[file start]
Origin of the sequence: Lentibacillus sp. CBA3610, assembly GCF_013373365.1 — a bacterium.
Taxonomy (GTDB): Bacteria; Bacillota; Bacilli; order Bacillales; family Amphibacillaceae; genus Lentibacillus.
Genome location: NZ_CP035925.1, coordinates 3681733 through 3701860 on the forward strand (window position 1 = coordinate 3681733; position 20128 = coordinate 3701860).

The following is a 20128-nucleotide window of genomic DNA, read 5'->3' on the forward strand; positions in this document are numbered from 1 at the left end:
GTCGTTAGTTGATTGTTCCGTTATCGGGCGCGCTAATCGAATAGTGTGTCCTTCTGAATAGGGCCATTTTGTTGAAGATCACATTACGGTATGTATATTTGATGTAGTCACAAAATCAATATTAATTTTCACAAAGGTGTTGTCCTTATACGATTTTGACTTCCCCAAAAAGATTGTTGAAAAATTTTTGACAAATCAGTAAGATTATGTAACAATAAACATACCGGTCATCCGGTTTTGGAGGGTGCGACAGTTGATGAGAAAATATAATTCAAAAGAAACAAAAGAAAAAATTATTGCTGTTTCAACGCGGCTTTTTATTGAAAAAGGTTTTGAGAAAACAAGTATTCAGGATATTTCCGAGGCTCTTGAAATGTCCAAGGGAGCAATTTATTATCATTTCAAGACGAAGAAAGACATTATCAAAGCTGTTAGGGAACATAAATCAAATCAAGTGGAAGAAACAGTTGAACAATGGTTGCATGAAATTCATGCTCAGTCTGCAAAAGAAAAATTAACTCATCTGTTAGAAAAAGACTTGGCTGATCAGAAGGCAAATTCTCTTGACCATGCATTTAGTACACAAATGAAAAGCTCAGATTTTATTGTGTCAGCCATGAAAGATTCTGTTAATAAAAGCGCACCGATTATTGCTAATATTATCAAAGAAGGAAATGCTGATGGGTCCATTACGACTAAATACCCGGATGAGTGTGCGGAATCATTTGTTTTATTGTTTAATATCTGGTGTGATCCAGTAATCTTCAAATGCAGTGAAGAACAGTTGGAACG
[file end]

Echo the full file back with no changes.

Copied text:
Origin of the sequence: Lentibacillus sp. CBA3610, assembly GCF_013373365.1 — a bacterium.
Taxonomy (GTDB): Bacteria; Bacillota; Bacilli; order Bacillales; family Amphibacillaceae; genus Lentibacillus.
Genome location: NZ_CP035925.1, coordinates 3681733 through 3701860 on the forward strand (window position 1 = coordinate 3681733; position 20128 = coordinate 3701860).

The following is a 20128-nucleotide window of genomic DNA, read 5'->3' on the forward strand; positions in this document are numbered from 1 at the left end:
GTCGTTAGTTGATTGTTCCGTTATCGGGCGCGCTAATCGAATAGTGTGTCCTTCTGAATAGGGCCATTTTGTTGAAGATCACATTACGGTATGTATATTTGATGTAGTCACAAAATCAATATTAATTTTCACAAAGGTGTTGTCCTTATACGATTTTGACTTCCCCAAAAAGATTGTTGAAAAATTTTTGACAAATCAGTAAGATTATGTAACAATAAACATACCGGTCATCCGGTTTTGGAGGGTGCGACAGTTGATGAGAAAATATAATTCAAAAGAAACAAAAGAAAAAATTATTGCTGTTTCAACGCGGCTTTTTATTGAAAAAGGTTTTGAGAAAACAAGTATTCAGGATATTTCCGAGGCTCTTGAAATGTCCAAGGGAGCAATTTATTATCATTTCAAGACGAAGAAAGACATTATCAAAGCTGTTAGGGAACATAAATCAAATCAAGTGGAAGAAACAGTTGAACAATGGTTGCATGAAATTCATGCTCAGTCTGCAAAAGAAAAATTAACTCATCTGTTAGAAAAAGACTTGGCTGATCAGAAGGCAAATTCTCTTGACCATGCATTTAGTACACAAATGAAAAGCTCAGATTTTATTGTGTCAGCCATGAAAGATTCTGTTAATAAAAGCGCACCGATTATTGCTAATATTATCAAAGAAGGAAATGCTGATGGGTCCATTACGACTAAATACCCGGATGAGTGTGCGGAATCATTTGTTTTATTGTTTAATATCTGGTGTGATCCAGTAATCTTCAAATGCAGTGAAGAACAGTTGGAACG